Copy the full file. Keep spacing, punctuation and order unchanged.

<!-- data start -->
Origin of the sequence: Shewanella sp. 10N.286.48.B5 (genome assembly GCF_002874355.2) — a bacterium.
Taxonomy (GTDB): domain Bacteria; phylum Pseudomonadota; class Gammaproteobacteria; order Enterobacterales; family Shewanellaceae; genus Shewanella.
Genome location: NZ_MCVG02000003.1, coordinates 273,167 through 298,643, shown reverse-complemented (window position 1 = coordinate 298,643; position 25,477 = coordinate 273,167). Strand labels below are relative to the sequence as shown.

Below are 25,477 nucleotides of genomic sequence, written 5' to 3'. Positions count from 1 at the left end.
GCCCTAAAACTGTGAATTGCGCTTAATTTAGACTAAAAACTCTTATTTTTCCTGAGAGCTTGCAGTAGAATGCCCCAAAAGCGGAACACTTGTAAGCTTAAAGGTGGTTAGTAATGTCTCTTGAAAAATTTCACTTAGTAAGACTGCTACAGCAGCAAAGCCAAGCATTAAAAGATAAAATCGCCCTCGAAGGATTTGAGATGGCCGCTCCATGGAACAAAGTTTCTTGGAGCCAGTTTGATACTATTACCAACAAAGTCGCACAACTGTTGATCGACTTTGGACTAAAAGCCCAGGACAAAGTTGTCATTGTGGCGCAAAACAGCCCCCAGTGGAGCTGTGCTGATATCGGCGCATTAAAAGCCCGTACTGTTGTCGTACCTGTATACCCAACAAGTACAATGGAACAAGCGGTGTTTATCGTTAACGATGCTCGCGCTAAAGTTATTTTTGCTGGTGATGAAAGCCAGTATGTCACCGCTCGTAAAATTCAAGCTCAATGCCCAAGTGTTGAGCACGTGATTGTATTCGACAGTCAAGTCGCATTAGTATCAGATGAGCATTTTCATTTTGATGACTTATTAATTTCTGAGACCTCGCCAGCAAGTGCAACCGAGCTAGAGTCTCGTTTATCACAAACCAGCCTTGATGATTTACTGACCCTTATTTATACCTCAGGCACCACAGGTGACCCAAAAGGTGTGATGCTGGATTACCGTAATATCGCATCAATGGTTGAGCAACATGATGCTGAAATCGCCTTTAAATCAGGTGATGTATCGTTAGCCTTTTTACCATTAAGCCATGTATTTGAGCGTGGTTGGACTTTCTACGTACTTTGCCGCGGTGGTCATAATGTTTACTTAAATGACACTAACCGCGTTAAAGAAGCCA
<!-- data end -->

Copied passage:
Origin of the sequence: Shewanella sp. 10N.286.48.B5 (genome assembly GCF_002874355.2) — a bacterium.
Taxonomy (GTDB): domain Bacteria; phylum Pseudomonadota; class Gammaproteobacteria; order Enterobacterales; family Shewanellaceae; genus Shewanella.
Genome location: NZ_MCVG02000003.1, coordinates 273,167 through 298,643, shown reverse-complemented (window position 1 = coordinate 298,643; position 25,477 = coordinate 273,167). Strand labels below are relative to the sequence as shown.

Below are 25,477 nucleotides of genomic sequence, written 5' to 3'. Positions count from 1 at the left end.
GCCCTAAAACTGTGAATTGCGCTTAATTTAGACTAAAAACTCTTATTTTTCCTGAGAGCTTGCAGTAGAATGCCCCAAAAGCGGAACACTTGTAAGCTTAAAGGTGGTTAGTAATGTCTCTTGAAAAATTTCACTTAGTAAGACTGCTACAGCAGCAAAGCCAAGCATTAAAAGATAAAATCGCCCTCGAAGGATTTGAGATGGCCGCTCCATGGAACAAAGTTTCTTGGAGCCAGTTTGATACTATTACCAACAAAGTCGCACAACTGTTGATCGACTTTGGACTAAAAGCCCAGGACAAAGTTGTCATTGTGGCGCAAAACAGCCCCCAGTGGAGCTGTGCTGATATCGGCGCATTAAAAGCCCGTACTGTTGTCGTACCTGTATACCCAACAAGTACAATGGAACAAGCGGTGTTTATCGTTAACGATGCTCGCGCTAAAGTTATTTTTGCTGGTGATGAAAGCCAGTATGTCACCGCTCGTAAAATTCAAGCTCAATGCCCAAGTGTTGAGCACGTGATTGTATTCGACAGTCAAGTCGCATTAGTATCAGATGAGCATTTTCATTTTGATGACTTATTAATTTCTGAGACCTCGCCAGCAAGTGCAACCGAGCTAGAGTCTCGTTTATCACAAACCAGCCTTGATGATTTACTGACCCTTATTTATACCTCAGGCACCACAGGTGACCCAAAAGGTGTGATGCTGGATTACCGTAATATCGCATCAATGGTTGAGCAACATGATGCTGAAATCGCCTTTAAATCAGGTGATGTATCGTTAGCCTTTTTACCATTAAGCCATGTATTTGAGCGTGGTTGGACTTTCTACGTACTTTGCCGCGGTGGTCATAATGTTTACTTAAATGACACTAACCGCGTTAAAGAAGCCA